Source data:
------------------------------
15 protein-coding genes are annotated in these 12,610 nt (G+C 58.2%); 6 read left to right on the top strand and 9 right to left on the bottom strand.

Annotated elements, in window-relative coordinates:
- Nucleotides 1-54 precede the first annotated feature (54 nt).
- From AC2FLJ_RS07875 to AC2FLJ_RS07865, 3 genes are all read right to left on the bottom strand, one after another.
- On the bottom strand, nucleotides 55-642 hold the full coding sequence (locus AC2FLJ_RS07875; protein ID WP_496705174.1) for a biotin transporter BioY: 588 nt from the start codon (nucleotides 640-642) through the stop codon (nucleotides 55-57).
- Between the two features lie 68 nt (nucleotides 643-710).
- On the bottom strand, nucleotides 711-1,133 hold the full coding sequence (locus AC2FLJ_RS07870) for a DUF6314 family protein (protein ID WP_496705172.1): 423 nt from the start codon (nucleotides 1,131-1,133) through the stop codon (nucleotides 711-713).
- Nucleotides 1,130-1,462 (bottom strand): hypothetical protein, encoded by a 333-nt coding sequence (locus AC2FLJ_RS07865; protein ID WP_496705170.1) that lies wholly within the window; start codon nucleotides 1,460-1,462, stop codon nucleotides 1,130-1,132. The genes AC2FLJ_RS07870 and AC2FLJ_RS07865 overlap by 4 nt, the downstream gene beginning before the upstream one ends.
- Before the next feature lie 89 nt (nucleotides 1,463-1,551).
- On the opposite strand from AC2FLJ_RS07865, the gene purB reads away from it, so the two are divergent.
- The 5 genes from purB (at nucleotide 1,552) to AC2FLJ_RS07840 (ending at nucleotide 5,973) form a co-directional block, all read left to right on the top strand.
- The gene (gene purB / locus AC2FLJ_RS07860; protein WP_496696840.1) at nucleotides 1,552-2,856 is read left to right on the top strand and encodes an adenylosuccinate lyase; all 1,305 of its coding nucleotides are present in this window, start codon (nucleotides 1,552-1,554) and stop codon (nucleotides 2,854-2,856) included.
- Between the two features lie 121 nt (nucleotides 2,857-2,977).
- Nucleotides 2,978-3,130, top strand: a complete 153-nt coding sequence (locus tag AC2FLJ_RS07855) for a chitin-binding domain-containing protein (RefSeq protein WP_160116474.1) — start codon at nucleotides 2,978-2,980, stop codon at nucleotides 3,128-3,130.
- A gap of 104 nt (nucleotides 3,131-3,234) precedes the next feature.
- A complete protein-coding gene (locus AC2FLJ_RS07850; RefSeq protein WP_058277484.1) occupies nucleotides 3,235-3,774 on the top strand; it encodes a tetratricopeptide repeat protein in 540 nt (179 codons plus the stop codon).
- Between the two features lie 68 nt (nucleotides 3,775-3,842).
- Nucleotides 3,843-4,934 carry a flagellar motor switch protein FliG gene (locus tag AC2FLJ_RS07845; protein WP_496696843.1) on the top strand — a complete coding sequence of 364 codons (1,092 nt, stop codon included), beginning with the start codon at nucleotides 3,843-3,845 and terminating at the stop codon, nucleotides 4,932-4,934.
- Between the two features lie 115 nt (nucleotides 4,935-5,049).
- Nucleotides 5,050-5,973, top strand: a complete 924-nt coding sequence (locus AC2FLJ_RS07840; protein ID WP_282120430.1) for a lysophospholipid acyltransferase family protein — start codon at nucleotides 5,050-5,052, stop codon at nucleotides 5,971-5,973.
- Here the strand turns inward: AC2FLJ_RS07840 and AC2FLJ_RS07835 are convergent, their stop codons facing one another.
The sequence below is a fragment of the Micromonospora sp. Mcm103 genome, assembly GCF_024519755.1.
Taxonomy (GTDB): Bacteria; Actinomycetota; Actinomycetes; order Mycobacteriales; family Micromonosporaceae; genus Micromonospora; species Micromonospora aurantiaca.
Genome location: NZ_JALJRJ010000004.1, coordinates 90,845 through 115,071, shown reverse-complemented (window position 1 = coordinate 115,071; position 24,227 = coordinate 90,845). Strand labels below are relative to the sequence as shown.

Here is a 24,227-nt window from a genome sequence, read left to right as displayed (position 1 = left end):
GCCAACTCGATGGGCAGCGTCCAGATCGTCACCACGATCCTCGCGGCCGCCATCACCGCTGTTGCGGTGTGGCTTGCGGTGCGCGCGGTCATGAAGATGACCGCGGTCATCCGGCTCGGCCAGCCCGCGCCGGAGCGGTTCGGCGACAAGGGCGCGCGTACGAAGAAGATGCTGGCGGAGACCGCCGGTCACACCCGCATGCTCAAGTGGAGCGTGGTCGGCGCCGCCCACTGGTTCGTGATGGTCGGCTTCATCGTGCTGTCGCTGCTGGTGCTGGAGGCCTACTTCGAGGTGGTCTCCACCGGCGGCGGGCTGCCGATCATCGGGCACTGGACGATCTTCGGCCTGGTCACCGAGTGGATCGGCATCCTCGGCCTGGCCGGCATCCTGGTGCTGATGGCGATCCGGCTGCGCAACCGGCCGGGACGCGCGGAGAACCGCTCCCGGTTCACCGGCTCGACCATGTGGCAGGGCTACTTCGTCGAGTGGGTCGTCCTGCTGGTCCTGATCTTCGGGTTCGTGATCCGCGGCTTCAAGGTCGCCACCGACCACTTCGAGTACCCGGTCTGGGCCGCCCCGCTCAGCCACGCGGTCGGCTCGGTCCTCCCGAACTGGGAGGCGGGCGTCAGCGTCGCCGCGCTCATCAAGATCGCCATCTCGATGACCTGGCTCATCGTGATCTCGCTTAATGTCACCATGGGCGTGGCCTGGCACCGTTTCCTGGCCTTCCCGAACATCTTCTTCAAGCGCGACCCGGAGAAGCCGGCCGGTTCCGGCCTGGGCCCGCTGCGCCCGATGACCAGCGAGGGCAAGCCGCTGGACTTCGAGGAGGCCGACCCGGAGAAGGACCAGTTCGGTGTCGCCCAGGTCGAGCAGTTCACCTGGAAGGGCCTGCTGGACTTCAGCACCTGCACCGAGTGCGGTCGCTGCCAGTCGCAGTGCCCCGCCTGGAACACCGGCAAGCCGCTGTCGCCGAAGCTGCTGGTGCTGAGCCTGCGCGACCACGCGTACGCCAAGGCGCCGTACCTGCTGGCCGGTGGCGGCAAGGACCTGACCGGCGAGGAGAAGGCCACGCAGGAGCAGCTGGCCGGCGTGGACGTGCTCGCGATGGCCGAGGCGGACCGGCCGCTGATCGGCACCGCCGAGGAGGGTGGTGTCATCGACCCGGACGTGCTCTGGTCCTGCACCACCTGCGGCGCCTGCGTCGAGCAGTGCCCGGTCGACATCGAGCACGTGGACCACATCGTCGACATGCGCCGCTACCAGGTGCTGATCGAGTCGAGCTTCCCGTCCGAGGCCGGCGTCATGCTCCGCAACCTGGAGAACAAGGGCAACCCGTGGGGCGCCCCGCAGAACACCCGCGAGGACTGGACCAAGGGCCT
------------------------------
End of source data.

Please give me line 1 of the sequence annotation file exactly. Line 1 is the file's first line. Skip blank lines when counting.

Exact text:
15 protein-coding genes are annotated in these 12,610 nt (G+C 58.2%); 6 read left to right on the top strand and 9 right to left on the bottom strand.